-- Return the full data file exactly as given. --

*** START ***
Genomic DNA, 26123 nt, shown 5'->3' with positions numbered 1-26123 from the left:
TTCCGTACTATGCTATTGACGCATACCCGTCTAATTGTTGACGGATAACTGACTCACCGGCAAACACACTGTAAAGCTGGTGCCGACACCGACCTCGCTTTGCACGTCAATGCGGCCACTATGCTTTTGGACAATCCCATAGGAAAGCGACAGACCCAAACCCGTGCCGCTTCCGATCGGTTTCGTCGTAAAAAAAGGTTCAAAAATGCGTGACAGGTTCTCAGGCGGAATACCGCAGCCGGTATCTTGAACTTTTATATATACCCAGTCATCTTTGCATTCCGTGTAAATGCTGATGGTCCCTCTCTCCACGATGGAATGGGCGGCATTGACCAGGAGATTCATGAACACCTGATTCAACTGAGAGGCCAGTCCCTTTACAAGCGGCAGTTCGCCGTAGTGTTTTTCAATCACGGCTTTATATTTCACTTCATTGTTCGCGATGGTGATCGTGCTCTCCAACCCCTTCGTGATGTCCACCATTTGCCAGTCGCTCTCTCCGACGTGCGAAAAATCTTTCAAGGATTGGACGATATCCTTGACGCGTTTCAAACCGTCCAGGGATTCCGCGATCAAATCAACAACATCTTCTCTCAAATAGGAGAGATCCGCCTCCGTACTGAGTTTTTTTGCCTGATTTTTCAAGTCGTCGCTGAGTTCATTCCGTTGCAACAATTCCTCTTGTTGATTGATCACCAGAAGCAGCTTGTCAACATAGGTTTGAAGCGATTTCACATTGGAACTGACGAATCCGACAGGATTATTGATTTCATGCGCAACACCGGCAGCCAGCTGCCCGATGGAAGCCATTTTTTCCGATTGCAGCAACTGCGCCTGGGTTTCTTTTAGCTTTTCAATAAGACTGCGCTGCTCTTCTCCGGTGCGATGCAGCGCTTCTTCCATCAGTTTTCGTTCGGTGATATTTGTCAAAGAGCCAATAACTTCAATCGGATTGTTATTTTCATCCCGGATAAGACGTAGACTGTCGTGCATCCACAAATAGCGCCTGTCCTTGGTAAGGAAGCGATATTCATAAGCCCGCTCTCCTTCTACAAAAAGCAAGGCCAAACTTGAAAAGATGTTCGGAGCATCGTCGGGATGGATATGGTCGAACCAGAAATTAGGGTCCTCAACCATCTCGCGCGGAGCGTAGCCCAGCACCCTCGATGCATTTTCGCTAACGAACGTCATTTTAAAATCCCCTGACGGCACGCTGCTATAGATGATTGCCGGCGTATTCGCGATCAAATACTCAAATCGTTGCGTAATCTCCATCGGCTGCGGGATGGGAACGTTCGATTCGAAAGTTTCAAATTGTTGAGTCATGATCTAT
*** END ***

Genomic DNA, 26123 nt, shown 5'->3' with positions numbered 1-26123 from the left:
TTCCGTACTATGCTATTGACGCATACCCGTCTAATTGTTGACGGATAACTGACTCACCGGCAAACACACTGTAAAGCTGGTGCCGACACCGACCTCGCTTTGCACGTCAATGCGGCCACTATGCTTTTGGACAATCCCATAGGAAAGCGACAGACCCAAACCCGTGCCGCTTCCGATCGGTTTCGTCGTAAAAAAAGGTTCAAAAATGCGTGACAGGTTCTCAGGCGGAATACCGCAGCCGGTATCTTGAACTTTTATATATACCCAGTCATCTTTGCATTCCGTGTAAATGCTGATGGTCCCTCTCTCCACGATGGAATGGGCGGCATTGACCAGGAGATTCATGAACACCTGATTCAACTGAGAGGCCAGTCCCTTTACAAGCGGCAGTTCGCCGTAGTGTTTTTCAATCACGGCTTTATATTTCACTTCATTGTTCGCGATGGTGATCGTGCTCTCCAACCCCTTCGTGATGTCCACCATTTGCCAGTCGCTCTCTCCGACGTGCGAAAAATCTTTCAAGGATTGGACGATATCCTTGACGCGTTTCAAACCGTCCAGGGATTCCGCGATCAAATCAACAACATCTTCTCTCAAATAGGAGAGATCCGCCTCCGTACTGAGTTTTTTTGCCTGATTTTTCAAGTCGTCGCTGAGTTCATTCCGTTGCAACAATTCCTCTTGTTGATTGATCACCAGAAGCAGCTTGTCAACATAGGTTTGAAGCGATTTCACATTGGAACTGACGAATCCGACAGGATTATTGATTTCATGCGCAACACCGGCAGCCAGCTGCCCGATGGAAGCCATTTTTTCCGATTGCAGCAACTGCGCCTGGGTTTCTTTTAGCTTTTCAATAAGACTGCGCTGCTCTTCTCCGGTGCGATGCAGCGCTTCTTCCATCAGTTTTCGTTCGGTGATATTTGTCAAAGAGCCAATAACTTCAATCGGATTGTTATTTTCATCCCGGATAAGACGTAGACTGTCGTGCATCCACAAATAGCGCCTGTCCTTGGTAAGGAAGCGATATTCATAAGCCCGCTCTCCTTCTACAAAAAGCAAGGCCAAACTTGAAAAGATGTTCGGAGCATCGTCGGGATGGATATGGTCGAACCAGAAATTAGGGTCCTCAACCATCTCGCGCGGAGCGTAGCCCAGCACCCTCGATGCATTTTCGCTAACGAACGTCATTTTAAAATCCCCTGACGGCACGCTGCTATAGATGATTGCCGGCGTATTCGCGATCAAATACTCAAATCGTTGCGTAATCTCCATCGGCTGCGGGATGGGAACGTTCGATTCGAAAGTTTCAAATTGTTGAGTCATGATCTAT